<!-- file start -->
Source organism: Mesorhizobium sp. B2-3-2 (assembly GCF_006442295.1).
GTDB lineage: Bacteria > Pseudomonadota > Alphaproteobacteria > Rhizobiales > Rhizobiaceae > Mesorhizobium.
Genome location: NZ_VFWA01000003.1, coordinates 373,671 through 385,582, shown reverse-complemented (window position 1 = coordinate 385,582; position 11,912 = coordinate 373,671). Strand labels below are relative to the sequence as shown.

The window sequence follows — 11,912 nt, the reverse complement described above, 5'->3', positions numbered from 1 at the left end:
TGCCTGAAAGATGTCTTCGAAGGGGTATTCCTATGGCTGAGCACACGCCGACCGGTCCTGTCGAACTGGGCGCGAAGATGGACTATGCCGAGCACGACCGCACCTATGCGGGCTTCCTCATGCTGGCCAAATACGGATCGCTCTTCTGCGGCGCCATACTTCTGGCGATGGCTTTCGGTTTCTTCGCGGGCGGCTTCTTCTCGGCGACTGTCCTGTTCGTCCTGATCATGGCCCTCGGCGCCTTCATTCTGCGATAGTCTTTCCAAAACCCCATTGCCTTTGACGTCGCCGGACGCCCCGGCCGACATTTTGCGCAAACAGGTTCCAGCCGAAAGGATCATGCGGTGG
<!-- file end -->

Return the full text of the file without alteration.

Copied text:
Source organism: Mesorhizobium sp. B2-3-2 (assembly GCF_006442295.1).
GTDB lineage: Bacteria > Pseudomonadota > Alphaproteobacteria > Rhizobiales > Rhizobiaceae > Mesorhizobium.
Genome location: NZ_VFWA01000003.1, coordinates 373,671 through 385,582, shown reverse-complemented (window position 1 = coordinate 385,582; position 11,912 = coordinate 373,671). Strand labels below are relative to the sequence as shown.

The window sequence follows — 11,912 nt, the reverse complement described above, 5'->3', positions numbered from 1 at the left end:
TGCCTGAAAGATGTCTTCGAAGGGGTATTCCTATGGCTGAGCACACGCCGACCGGTCCTGTCGAACTGGGCGCGAAGATGGACTATGCCGAGCACGACCGCACCTATGCGGGCTTCCTCATGCTGGCCAAATACGGATCGCTCTTCTGCGGCGCCATACTTCTGGCGATGGCTTTCGGTTTCTTCGCGGGCGGCTTCTTCTCGGCGACTGTCCTGTTCGTCCTGATCATGGCCCTCGGCGCCTTCATTCTGCGATAGTCTTTCCAAAACCCCATTGCCTTTGACGTCGCCGGACGCCCCGGCCGACATTTTGCGCAAACAGGTTCCAGCCGAAAGGATCATGCGGTGG